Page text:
This review study gives a bit of hope – or depending on who your are some despair: prerecorded videos can help learning in higher education

This week I’ll only do live online classes with my students as they have asked our team several times to have as many live sessions as possible. Still, this new review study does show that prerecorded videos can help to learn. The researchers do plea for a combination of regular teaching and videos. Do note that other research did show that filming lectures and posting them online afterwards can have a negative effect on equality as we described in our second Urban Myths book.

From the press release:

As higher education institutions worldwide transition to new methods of instruction, including the use of more pre-recorded videos, in response to the COVID-19 pandemic, many observers are concerned that student learning is suffering as a result. However, a new comprehensive review of research offers some positive news for college students. The authors found that, in many cases, replacing teaching methods with pre-recorded videos leads to small improvements in learning and that supplementing existing content with videos results in strong learning benefits. The study was published today in Review of Educational Research, a peer-reviewed journal of the American Educational Research Association.

Study authors Michael Noetel, Shantell Griffith, Taren Sanders, Philip D. Parker, Borja del Pozo Cruz, and Chris Lonsdale at Australian Catholic University, and Oscar Delaney at the University of Queensland, analyzed 105 prior studies with a pooled sample of 7,776 students. The prior studies had used randomized controlled trials to compare the impact of videos (such as recorded lectures or highly edited clips that included audio and visual elements) on learning with the impact of other forms of instruction, including face-to-face lectures, tutorials, or assigned readings. Studies in which the use of video could not be isolated from other variables–for example, in “flipped” classrooms where lectures were more interactive due to increased student engagement–were excluded by the authors.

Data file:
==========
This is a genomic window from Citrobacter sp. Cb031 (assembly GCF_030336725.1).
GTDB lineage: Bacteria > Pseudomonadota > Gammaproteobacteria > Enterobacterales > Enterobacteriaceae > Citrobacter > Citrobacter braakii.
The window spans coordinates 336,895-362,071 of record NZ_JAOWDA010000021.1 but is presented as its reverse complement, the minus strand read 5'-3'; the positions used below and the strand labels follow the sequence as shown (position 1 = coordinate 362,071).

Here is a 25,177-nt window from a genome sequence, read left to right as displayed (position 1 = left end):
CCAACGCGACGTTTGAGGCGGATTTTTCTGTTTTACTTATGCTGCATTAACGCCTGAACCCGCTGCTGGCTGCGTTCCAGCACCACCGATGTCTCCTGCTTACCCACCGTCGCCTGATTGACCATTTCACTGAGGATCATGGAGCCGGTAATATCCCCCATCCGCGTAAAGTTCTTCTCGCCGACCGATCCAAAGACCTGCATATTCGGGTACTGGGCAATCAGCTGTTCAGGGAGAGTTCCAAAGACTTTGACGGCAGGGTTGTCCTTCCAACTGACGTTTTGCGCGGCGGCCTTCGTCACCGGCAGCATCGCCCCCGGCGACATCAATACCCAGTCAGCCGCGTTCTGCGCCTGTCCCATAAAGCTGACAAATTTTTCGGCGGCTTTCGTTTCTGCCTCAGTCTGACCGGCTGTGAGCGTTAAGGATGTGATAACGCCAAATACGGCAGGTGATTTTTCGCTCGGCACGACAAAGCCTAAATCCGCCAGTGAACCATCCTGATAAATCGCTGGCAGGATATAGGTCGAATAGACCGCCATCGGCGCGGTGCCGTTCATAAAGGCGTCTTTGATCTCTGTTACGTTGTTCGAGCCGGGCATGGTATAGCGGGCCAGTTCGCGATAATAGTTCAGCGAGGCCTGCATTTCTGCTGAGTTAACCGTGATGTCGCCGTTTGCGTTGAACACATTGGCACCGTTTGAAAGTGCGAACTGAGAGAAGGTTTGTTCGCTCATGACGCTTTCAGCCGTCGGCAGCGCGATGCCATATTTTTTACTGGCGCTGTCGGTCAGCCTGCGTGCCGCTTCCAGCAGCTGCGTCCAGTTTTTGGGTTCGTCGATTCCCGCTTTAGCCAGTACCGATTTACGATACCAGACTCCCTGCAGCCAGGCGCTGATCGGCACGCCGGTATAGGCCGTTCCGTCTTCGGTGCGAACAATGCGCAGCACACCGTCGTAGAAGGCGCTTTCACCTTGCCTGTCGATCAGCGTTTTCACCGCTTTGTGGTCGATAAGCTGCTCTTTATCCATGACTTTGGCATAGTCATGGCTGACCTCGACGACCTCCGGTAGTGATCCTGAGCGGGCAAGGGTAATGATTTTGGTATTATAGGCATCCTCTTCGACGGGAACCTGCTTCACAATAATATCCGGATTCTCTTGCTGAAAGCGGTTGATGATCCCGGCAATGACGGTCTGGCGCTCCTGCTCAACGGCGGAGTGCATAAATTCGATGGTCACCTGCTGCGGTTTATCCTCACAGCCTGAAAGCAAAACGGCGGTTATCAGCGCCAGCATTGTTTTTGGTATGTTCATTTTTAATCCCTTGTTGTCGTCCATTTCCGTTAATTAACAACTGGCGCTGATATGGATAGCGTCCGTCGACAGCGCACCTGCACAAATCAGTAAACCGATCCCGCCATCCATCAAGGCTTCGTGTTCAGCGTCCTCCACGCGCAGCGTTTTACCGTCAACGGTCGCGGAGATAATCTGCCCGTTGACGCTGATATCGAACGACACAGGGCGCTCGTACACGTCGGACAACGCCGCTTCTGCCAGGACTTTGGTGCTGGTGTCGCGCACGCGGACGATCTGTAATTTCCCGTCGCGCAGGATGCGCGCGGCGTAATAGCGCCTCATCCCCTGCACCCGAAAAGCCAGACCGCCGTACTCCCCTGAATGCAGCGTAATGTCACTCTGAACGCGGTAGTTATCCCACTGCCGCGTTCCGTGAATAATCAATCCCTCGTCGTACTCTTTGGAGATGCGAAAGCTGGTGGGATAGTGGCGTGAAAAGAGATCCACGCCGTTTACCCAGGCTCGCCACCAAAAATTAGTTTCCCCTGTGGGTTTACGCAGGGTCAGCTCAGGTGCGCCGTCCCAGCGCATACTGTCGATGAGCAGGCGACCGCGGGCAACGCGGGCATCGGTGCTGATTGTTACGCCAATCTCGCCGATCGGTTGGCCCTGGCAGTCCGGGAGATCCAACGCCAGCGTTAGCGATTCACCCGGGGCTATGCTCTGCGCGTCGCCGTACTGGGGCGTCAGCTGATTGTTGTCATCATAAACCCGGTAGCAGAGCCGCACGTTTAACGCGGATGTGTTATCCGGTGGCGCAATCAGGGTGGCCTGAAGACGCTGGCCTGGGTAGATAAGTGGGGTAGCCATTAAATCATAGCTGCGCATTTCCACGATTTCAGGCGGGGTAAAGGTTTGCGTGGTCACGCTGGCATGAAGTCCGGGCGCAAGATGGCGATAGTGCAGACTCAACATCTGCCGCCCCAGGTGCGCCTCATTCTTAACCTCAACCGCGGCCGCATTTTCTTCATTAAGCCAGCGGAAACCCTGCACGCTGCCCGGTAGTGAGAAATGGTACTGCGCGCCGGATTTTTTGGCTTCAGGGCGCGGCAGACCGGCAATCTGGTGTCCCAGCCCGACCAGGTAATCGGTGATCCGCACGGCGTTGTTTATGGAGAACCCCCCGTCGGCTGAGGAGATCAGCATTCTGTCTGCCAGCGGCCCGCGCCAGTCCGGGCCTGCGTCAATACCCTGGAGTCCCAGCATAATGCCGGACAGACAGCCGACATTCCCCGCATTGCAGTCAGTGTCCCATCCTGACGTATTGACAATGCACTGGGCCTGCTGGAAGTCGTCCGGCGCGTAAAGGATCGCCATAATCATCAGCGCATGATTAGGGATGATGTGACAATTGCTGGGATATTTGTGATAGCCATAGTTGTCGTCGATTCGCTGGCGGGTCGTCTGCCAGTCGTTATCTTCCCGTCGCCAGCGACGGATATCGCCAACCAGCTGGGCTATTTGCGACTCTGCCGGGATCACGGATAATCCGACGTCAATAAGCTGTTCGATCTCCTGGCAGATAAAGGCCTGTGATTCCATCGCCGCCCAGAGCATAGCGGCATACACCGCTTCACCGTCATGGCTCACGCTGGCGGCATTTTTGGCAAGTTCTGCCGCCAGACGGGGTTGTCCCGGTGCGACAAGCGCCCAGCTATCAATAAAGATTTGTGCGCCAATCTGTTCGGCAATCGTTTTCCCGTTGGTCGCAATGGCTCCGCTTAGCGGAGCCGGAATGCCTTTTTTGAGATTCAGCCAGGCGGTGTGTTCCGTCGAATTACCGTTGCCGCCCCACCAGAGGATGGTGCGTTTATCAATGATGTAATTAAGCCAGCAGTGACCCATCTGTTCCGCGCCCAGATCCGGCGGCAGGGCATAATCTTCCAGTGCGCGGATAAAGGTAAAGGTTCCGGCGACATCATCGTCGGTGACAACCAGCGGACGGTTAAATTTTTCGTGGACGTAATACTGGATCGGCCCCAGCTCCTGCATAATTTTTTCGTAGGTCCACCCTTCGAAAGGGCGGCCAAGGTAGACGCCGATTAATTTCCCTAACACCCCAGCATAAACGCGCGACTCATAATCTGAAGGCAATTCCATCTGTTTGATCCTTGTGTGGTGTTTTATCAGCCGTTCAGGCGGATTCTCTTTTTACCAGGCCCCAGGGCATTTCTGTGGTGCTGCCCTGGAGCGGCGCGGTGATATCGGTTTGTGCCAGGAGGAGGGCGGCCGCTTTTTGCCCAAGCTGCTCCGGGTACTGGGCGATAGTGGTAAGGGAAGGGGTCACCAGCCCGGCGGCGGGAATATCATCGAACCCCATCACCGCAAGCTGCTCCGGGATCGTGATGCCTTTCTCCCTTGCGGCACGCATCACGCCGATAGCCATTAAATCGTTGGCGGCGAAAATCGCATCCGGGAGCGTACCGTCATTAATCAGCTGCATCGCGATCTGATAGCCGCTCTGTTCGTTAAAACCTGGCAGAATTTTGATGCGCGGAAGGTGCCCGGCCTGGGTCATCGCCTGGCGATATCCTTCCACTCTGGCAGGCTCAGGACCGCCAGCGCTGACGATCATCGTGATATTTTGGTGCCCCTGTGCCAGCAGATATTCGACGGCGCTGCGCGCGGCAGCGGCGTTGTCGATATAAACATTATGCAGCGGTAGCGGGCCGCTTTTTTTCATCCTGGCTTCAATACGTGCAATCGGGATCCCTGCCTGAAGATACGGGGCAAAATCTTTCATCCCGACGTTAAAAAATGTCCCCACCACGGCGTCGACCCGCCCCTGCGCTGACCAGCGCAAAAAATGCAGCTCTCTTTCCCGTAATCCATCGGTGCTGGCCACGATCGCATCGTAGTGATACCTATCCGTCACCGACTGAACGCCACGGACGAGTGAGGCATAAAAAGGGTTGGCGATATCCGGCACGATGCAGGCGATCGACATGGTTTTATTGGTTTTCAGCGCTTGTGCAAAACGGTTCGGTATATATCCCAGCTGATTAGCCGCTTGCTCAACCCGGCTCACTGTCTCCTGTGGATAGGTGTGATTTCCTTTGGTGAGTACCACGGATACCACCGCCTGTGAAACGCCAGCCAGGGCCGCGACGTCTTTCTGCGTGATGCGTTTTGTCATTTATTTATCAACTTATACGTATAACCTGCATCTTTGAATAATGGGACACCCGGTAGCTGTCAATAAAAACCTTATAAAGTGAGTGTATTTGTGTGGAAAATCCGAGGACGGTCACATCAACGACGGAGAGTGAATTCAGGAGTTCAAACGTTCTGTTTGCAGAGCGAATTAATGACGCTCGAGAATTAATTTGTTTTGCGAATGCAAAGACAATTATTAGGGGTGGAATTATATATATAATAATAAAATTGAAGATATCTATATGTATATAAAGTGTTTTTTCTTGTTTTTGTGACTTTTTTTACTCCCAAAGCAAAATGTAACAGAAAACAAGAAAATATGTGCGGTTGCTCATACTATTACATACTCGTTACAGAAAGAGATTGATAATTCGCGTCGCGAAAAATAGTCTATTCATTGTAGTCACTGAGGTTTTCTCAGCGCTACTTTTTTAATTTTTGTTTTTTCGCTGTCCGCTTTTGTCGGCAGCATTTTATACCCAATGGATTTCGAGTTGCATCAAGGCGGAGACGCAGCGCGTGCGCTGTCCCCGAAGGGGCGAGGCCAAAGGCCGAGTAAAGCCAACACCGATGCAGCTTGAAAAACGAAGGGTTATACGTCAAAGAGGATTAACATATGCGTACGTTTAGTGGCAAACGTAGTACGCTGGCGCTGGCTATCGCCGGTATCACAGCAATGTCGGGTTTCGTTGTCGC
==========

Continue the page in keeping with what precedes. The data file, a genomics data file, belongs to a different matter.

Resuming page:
“Overall, when students got videos instead of the usual forms of teaching, the average grade increased from a B to a B+,” said Noetel, a research fellow at Australian Catholic University. “When they got videos in addition to their existing classes, the effect was even stronger, moving students from a B to an A.”

Videos were found to be more effective for teaching skills than for transmitting knowledge. On a skills assessment, videos improved student scores by about 5 points out of 100. For learning knowledge, videos were about as good as existing teaching methods, increasing student scores by about 2 points.

The results were robust across different teaching methods (e.g., lectures, tutorials, homework), course subjects, types of video (e.g., case demonstrations, recorded lectures), lengths of the video experiments, and amount of time between the experiments and follow-up assessments of student learning.